Critics claim that Washington is simply opposing the AIIB because it is afraid that the new bank will undermine institutions like the International Monetary Fund (IMF) and the World Bank, where the U.S. wields great influence.
The question of joining the bank had also forced South Korea to delicately balance its ties with the U.S, its primary military ally, and China, its largest trading partner.
According to the Yonhap, AIIB participants have agreed that voting rights should commensurate with the amount of donations made, with Asian countries receiving 75 percent of voting rights and the rest going to countries outside of Asia.
A North Korean army deserter allegedly shot and killed four elderly residents as well as robbed a villager’s home in the border town of Nanping, China after escaping his country, according to local media reports.
The alleged killings reportedly took place on Dec. 28 at a village near the Tumen River, an area that has been used as an escape route for North Korean defectors for decades. The soldier was later arrested by the Chinese authorities, and it is unlikely he will be repatriated to North Korea given the severity of his crimes.
China is a common route for many North Korean defectors as they often cross into a third country before seeking asylum at the nearest South Korean embassy. The defectors caught by the Chinese authorities are often sent back to North Korea, where they would likely suffer cruel punishments in prison camps.
Since the killings, China has lodged a formal diplomatic complaint with North Korea, according to the country’s Foreign Ministry spokeswoman Hua Chunying.
“China’s public security bureau will handle the case according to law,” Hua said, hinting that the army deserter will be prosecuted in China.
The Foreign Ministry gave no additional details about the incident, but South Korea’s Yonhap News Agency reported that the suspect injured another Chinese resident of the village in Nanping in addition to killing four in their homes. The soldier reportedly broke into the home of the resident– identified only by his surname Che–ate his food, stole about $16 and wounded the man before making his escape. Reports in China, citing the head of the village, also said that the four people killed were two elderly couples, who lived alone and had children working in South Korea.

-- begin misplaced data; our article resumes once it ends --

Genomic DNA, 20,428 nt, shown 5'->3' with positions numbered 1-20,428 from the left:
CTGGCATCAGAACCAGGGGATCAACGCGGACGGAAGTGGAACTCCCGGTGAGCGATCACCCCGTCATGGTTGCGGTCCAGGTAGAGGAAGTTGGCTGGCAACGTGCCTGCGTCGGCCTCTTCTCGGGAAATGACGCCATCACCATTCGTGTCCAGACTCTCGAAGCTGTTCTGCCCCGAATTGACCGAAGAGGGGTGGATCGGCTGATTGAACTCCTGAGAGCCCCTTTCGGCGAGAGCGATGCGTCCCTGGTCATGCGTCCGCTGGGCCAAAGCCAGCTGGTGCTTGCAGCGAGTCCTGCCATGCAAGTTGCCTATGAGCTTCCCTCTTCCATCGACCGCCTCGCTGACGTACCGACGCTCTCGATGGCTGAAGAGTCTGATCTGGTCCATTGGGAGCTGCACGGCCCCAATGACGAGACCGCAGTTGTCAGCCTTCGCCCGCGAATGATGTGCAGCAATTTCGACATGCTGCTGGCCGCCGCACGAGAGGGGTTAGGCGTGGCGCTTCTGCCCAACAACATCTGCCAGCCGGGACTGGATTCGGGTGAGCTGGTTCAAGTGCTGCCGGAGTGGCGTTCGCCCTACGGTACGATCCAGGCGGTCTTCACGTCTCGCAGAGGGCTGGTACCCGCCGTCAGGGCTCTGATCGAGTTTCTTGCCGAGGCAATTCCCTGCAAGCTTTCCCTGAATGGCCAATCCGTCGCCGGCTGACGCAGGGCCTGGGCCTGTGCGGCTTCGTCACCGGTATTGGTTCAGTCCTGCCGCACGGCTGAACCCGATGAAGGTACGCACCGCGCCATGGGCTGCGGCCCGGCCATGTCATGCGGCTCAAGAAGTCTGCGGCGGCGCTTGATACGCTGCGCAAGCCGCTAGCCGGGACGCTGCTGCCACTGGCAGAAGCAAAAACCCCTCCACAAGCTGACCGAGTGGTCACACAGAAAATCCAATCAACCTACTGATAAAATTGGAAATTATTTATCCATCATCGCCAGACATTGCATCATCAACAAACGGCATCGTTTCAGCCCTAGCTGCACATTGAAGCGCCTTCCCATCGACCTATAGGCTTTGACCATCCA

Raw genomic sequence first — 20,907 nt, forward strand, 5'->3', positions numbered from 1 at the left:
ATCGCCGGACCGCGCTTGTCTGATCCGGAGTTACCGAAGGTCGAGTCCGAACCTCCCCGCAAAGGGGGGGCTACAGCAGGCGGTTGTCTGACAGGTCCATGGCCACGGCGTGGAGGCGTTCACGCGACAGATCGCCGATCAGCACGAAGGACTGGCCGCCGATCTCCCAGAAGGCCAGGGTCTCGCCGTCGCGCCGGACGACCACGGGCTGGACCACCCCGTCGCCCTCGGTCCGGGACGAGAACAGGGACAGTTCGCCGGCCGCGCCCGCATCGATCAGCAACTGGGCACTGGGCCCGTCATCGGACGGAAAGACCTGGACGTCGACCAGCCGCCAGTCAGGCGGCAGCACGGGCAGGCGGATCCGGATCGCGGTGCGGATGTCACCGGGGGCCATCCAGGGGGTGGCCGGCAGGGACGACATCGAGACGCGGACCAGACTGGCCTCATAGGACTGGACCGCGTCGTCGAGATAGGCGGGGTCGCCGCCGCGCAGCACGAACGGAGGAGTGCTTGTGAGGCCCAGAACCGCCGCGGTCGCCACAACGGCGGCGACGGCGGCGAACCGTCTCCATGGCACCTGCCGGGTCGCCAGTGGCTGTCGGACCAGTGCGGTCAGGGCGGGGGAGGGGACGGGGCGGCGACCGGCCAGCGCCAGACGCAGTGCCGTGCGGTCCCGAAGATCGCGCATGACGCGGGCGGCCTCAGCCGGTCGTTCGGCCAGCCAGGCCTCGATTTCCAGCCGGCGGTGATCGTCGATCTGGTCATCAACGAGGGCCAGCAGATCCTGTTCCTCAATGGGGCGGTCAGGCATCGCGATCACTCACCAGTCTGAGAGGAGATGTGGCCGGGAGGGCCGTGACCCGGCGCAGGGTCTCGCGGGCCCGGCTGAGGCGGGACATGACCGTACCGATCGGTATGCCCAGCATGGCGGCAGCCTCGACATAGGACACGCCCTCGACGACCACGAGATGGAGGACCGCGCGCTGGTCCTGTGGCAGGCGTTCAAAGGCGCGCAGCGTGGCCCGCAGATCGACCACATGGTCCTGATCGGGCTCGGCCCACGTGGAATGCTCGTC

In 2013, another North Korean defector killed an elderly Chinese couple in Yanji before stealing $3,210.
Chinese authorities formally arrested Peter Hahn, a Korean American aid worker who lived near the country’s border with North Korea, on Friday, according to the Associated Press and Reuters.
Hahn, 74, was being held by authorities since November when they detained him on charges of embezzlement and possession of fraudulent receipts. A formal arrest, however, means a more serious situation than criminal detention.
Hahn’s lawyer, Zhang Peihong, told Reuters he believed Hahn was being targeted due to his Christian faith and because he ran a non-governmental organization. He maintained that the charges were “just excuses” but that the formal arrest would make the case difficult.
“I am not optimistic about the case’s prospects now that he has been arrested,” Zhang said. “The charges clearly have no merit.”
Hahn’s staff is also under investigation, including two U.S. nationals and three South Koreans. Chinese authorities have been expelling hundreds of Christian missionaries this year, according to Reuters, along with trying to curb the flow of North Korean defectors. Hahn helped defectors more than a decade ago, according to Zhang, but no longer did so.
Hahn and his wife, Eunice, ran a vocational school, located in the border town of Tumen, and a Christian aid agency that provided supplies and a local school to North Korean poor across the river. Other aid projects in his Tumen River Area Development Initiative included plans to build factories for food processing, fertilizer and bean paste.
Since the detainment, the Chinese police have allowed Hahn to see a doctor regularly, and U.S. consular officials have been able to meet him as well. Eunice Hahn had tried to deliver a letter to her husband through a U.S. diplomat with Christian messages, but Hahn had not been allowed to read it.